A shooting threat directed at an unspecified school with the acronym “SHS” circulated widely on social media Wednesday, but students at Sonora and Summerville high schools arrived on their campuses with a calm that belied the hysteria of the night before.

But both schools experienced more absences Thursday than usual.

Students recalled being gripped with fear after viewing nighttime screenshots of an ominous message posted by a “Ray Andres” — “I will not being telling people what my name is, but I will bring a gun to school Tomorrow so be prepared to hear shoots” and “Yes SHS is the school I want.”

Hours after the posting circulated online, school administrators and law enforcement denounced it as a hoax, or at the very least, not intended for Tuolumne County high schools.

But Sonora High School freshman Alysia Means, 14, who said she burst into tears when she saw the message, still felt underlying anxiety when she arrived for school on Thursday.

“I was in complete shock. All this fear washed over me. I was completely terrified,” she said. “I do not want to go to school right now. I still am a little scared, because what if there could be a copycat?”

Sonora High School freshman Mya Victor, 15, also could not contain her emotions Wednesday night, and ran with tears in her eyes to her father’s room to show him the message.

“I was terrified because I thought they were talking about our school, so I did not know how to react,” she said.

Sgt. Andrea Benson said the viral post was “deemed a hoax that was sent through the United States” and that there was “no current threat to any local schools.”

The Sheriff’s Office received over 20 calls about the post, she said.

The Tuolumne County Sheriff’s Office provided an image from the Starkville Police Department in Mississippi, which indicated that the post was believed to have originated in Springfield, Ohio, and was directed at Springfield High School.

But the frenzy was enough to mandate the presence of additional law enforcement at Sonora and Summerville high schools.

“All schools are covered,” said Sonora Police Student Resource Officer Gordon Winningham, referring to all the campuses within the department’s jurisdiction: Sonora High School, Sonora Elementary School, Dario Cassina High School, Mother Lode Adventist Junior Academy and the Tuolumne County Learning Center.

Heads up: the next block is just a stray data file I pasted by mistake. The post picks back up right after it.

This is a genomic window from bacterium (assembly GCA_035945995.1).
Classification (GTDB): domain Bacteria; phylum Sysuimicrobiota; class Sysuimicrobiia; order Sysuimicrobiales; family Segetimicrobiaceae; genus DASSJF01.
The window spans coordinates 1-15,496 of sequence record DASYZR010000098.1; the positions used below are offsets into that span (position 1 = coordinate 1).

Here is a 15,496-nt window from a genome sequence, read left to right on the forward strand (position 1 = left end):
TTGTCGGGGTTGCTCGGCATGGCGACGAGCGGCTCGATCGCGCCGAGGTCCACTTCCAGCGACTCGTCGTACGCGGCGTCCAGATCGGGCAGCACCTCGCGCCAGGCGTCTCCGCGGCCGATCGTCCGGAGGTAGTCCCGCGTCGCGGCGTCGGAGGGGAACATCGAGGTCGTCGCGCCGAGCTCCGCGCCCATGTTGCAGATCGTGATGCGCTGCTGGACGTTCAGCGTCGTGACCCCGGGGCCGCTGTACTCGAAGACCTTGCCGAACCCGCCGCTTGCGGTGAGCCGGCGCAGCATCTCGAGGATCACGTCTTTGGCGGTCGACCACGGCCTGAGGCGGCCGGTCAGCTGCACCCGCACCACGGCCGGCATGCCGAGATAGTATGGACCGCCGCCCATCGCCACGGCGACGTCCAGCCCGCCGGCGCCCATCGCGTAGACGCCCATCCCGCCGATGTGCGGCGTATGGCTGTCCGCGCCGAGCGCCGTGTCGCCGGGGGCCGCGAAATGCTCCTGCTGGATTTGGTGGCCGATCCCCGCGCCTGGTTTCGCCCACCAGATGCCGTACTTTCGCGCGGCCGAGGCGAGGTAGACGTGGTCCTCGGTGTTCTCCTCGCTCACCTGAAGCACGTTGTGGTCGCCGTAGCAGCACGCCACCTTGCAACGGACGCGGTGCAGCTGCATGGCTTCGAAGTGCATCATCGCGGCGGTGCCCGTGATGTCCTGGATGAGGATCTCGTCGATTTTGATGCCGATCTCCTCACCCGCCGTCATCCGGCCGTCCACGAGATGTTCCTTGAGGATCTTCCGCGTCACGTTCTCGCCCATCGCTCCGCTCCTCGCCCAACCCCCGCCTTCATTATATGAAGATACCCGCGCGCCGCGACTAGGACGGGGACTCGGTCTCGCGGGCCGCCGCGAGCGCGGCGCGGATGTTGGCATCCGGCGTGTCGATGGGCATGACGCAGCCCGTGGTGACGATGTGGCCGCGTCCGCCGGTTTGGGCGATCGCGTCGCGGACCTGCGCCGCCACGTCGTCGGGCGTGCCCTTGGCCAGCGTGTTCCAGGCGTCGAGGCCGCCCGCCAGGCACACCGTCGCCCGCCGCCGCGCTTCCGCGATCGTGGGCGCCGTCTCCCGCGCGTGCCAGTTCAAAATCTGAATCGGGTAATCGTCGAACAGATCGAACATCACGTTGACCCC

Before the beginning of classes at Sonora High at 8:05 a.m., Winningham was stationed outside the Shaws Flat Road entrance to the campus with Principal Ben Howell and Athletic Director Karen Sells.

As the morning progressed and more students hopped out of the doors of their drop-off vehicles, Sonora Police Department Sgt. Tim Wertz and Sonora Union High School District Superintendent Pat Chabot also patrolled the campus.

“The parents are concerned about it, rightfully so,” Winningham said. “I’m here every day, this is what I do.”

And the presence of three sheriff’s patrol units on the Summerville High School campus, including the one K9 unit coincidentally there to perform a random drug sweep, Sgt. James Oliver said, seemed to assuage the fears of the student body.

The law enforcement presence “eased anything I’d be scared of,” said Summerville High School senior Connor McGee, 17, who said he had been skeptical of the posting’s credibility the night before.

But as a light dusting of snow fell outside of a classroom, McGee acknowledged that the tone on campus Thursday morning had been restrained by the messages.

“It’s definitely different, but it might just be the snow,” he said. “It’s an interesting mood having police on campus, especially so many of them. But it eases the fears.”

Summerville High School junior Tami Avilla, 16, said she hadn’t developed an emotional reaction to the posting because she hadn’t heard about it until morning when the threat was discredited.

“I feel safe,” she said. “It’s really quiet, and a lot of people didn’t come because they are scared I guess.”

Avila commended law enforcement for providing precautionary safety to the school, and also advocated for trained professionals to possess firearms on campus to further deter a school shooter.

“Why not always have protection whether there is a threat or not?” she said.

Sonora and Summerville administrators acknowledged that the social media threat had prompted fear among students and staff, but emphasized that a prompt communication effort to parents had stifled any widespread anxieties by class Thursday morning.

“I think we’re all much more adaptable to truth when it comes out other than the momentary hysteria,” Summerville Union High School District Superintendent Robert Griffith said.

Summerville High School Principal Diana Harford said the school recorded “10 percent more absences than normal” on Thursday, or about 90 students, compared to a normal absence day of 5 percent. The school has 600 students.

Chabot described the campus as “pretty normal” on Thursday, and said that word of the hoax likely spread among students just as fast as the original threat.

“Everybody seemed to understand what it was, and no one was scared,” he said. “Most of them heard about it. Word of text gets around really fast.”

Sonora High School Principal Ben Howell said the school experienced a “greater attendance drop than usual” with 58 students absent from the total school enrollment of 930 students.

Just before the start of morning classes, groups of students congregated in the central quad of the school.

Sonora High School junior Nicholas Schoenmann said he felt the threat did affect people.

“My bus driver was completely silent. Barely anyone was on the bus,” he said. “Everybody was a little rattled. It was really ominous.”

Contact Giuseppe Ricapito at (209) 588-4526 or gricapito@uniondemocrat.com . Follow him on Twitter @gsepinsonora.